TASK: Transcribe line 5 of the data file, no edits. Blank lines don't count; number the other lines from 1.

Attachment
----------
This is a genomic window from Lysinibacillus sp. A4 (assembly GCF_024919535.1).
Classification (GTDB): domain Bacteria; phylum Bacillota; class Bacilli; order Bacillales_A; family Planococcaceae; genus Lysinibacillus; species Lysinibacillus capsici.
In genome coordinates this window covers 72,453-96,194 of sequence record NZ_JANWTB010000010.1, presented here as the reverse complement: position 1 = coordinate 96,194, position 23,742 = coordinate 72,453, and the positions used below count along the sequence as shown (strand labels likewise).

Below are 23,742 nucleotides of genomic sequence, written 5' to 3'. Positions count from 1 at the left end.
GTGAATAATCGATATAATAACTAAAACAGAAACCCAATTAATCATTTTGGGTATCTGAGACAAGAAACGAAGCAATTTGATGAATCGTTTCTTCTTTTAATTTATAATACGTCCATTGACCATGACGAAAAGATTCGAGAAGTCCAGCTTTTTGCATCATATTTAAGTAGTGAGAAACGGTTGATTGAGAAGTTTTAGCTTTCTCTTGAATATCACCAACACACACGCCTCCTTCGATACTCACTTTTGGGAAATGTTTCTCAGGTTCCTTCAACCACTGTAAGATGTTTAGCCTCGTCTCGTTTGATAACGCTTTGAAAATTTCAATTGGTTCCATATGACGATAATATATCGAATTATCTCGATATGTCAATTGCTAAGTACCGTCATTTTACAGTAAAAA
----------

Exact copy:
GTGAATAATCGATATAATAACTAAAACAGAAACCCAATTAATCATTTTGGGTATCTGAGACAAGAAACGAAGCAATTTGATGAATCGTTTCTTCTTTTAATTTATAATACGTCCATTGACCATGACGAAAAGATTCGAGAAGTCCAGCTTTTTGCATCATATTTAAGTAGTGAGAAACGGTTGATTGAGAAGTTTTAGCTTTCTCTTGAATATCACCAACACACACGCCTCCTTCGATACTCACTTTTGGGAAATGTTTCTCAGGTTCCTTCAACCACTGTAAGATGTTTAGCCTCGTCTCGTTTGATAACGCTTTGAAAATTTCAATTGGTTCCATATGACGATAATATATCGAATTATCTCGATATGTCAATTGCTAAGTACCGTCATTTTACAGTAAAAA